More recently, there have been attempts to boost the computerised detection of duplicates using Natural Language Processing (NLP) techniques to identify similarities on the narrative of reports, as demonstrated in Using Probabilistic Record Linkage of Structured and Unstructured Data to Identify Duplicate Cases in Spontaneous Adverse Event Reporting Systems (Drug Saf. 2017;40(7):571–82).


For the above reasons, it is advised that the cases underlying a potential safety signal from spontaneous reports should be verified from a clinical perspective and preferably supported by pharmacological information before further investigation. Anecdotes that provide definitive evidence (BMJ. 2006;333(7581):1267-9) describes uncommon examples where this is not necessary, where strong and well documented spontaneous reports can be convincing to support the existence of a signal.


Patient reporting is an important source of suspected adverse drug reactions. Factors affecting patient reporting of adverse drug reactions: a systematic review (Br J Clin Pharmacol. 2017;83(4):875-83) describes the practical difficulties with patient reporting and highlights the patients’ motivation to make their ADRs known to prevent similar suffering in other patients. The value of patient reporting to the pharmacovigilance system: a systematic review (Br J Clin Pharmacol. 2017;83(2):227-46) concludes that patient reporting adds new information and perspective about ADRs in a way otherwise unavailable, and this can contribute to better regulatory decision-making. Patient Reporting in the EU: Analysis of EudraVigilance Data (Drug Saf. 2017;40(7):629-45) also concludes that patient reporting complements reporting by health care professionals and that patients are motivated to report especially those ADRs that affect their quality of life.


The information collected in spontaneous reports is a reflection of a clinical event that has been attributed to the use of one or more suspected medicinal products. Although the majority of information provided in the ICSRs is coded, the description of the clinical event, as well as the interpretation of the reporter, contains valuable information for signal detection purposes. Examples are the description of timing and course of the reactions, of the presence or absence of additional risk factors and of the medical history of the patient. Knowledge of the local healthcare system, its corresponding guidelines and the possibilities to follow-up for more detailed information are considered important during this review.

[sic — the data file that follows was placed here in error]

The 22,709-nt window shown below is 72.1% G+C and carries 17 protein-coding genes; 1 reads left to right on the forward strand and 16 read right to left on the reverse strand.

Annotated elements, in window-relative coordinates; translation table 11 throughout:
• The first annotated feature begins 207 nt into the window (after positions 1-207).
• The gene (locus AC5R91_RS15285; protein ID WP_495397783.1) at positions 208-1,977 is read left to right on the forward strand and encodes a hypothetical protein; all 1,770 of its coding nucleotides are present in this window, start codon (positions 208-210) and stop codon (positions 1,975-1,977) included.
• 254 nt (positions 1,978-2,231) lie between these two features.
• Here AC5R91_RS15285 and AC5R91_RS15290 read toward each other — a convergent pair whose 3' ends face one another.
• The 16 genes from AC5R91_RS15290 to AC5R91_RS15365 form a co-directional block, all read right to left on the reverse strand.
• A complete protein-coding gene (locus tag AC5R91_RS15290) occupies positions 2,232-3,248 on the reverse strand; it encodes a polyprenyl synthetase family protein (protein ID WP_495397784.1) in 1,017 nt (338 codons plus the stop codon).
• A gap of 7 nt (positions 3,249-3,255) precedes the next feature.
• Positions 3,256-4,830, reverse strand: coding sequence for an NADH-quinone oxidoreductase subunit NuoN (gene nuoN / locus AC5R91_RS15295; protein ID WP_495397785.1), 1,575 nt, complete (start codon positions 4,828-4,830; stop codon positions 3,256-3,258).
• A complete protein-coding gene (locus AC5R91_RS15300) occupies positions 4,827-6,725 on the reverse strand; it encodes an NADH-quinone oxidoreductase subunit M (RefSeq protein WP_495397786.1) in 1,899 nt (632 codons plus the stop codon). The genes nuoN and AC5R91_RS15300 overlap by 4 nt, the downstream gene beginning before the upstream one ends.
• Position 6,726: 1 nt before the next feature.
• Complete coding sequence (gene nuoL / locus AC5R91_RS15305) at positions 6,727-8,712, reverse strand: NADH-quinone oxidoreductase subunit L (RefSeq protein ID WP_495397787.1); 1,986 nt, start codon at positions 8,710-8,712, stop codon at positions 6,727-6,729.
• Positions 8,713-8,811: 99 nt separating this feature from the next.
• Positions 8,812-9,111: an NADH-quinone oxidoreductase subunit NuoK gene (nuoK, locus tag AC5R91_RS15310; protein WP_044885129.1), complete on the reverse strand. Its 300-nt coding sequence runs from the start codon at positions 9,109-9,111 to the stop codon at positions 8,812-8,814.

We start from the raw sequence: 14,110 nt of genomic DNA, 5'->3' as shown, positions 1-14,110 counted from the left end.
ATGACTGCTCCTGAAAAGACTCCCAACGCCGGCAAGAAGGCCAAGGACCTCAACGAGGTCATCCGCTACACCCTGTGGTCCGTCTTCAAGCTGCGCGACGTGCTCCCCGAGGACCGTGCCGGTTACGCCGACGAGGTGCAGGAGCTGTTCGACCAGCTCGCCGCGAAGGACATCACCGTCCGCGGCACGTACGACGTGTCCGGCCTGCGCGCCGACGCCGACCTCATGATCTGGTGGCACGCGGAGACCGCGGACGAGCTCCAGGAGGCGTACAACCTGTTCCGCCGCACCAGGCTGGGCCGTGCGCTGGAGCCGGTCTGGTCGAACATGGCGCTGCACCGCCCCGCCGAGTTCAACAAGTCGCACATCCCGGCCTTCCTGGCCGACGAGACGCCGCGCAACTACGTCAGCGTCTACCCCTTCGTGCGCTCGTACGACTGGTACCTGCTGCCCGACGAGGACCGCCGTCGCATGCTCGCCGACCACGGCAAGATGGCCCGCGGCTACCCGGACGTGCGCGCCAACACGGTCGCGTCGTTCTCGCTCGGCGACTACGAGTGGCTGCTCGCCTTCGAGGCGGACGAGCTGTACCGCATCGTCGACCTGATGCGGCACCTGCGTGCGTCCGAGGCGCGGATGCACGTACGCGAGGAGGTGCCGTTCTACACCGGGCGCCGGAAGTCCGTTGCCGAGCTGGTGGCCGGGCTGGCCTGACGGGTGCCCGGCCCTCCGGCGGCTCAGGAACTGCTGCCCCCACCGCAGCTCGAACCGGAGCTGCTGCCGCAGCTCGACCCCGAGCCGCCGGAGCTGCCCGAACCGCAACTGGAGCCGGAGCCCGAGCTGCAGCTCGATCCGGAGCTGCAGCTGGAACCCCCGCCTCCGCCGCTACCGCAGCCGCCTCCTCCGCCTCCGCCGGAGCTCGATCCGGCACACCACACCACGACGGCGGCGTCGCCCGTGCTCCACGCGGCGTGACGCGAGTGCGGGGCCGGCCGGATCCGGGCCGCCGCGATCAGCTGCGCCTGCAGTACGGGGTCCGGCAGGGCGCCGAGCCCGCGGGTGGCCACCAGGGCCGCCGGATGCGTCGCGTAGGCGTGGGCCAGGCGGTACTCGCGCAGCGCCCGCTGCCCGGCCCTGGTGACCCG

Since only part of this information is coded and can be used in statistical analyses, it remains important to review the underlying cases for signal detection purposes.


The increase in systematic collection of ICSRs in large electronic databases has allowed the application of data mining and statistical techniques for the detection of safety signals (see Chapter 11). Validation of statistical signal detection procedures in EudraVigilance post-authorisation data: a retrospective evaluation of the potential for earlier signalling (Drug Saf. 2010;33(6): 475-87) shows that the statistical methods applied in EudraVigilance can provide significantly early warning in a large proportion of drug safety concerns. Nonetheless, this approach should supplement, rather than replace, other pharmacovigilance methods.


The report ‘Characterisation of Databases (DBs) Used for Signal Detection (SD): Results of a Survey of IMI PROTECT Work Package (WP) 3 Participants’ (Pharmacoepidemiol Drug Saf. 2012;21(Suppl.3): abstract no. 496 pp 233) shows the heterogeneity of spontaneous databases and the lack of comparability of signal detection methods employed.


Chapters IV and V of the Report of the CIOMS Working Group VIII ‘Practical aspects of Signal detection in Pharmacovigilance’ present sources and limitations of spontaneously-reported drug-safety information and databases that support signal detection. Appendix 3 of the report provides a list of international and national spontaneous reporting system databases.


Finally, in EudraVigilance Medicines Safety Database: Publicly Accessible Data for Research and Public Health Protection (Drug Saf. 2018;41(7):665-75), the authors describe how these databases, focusing on EudraVigilance, have been made more easily accessible for external stakeholders. This has allowed to provide better access to information on suspected adverse reactions for healthcare professionals and patients, and opportunities for health research for academic institutions.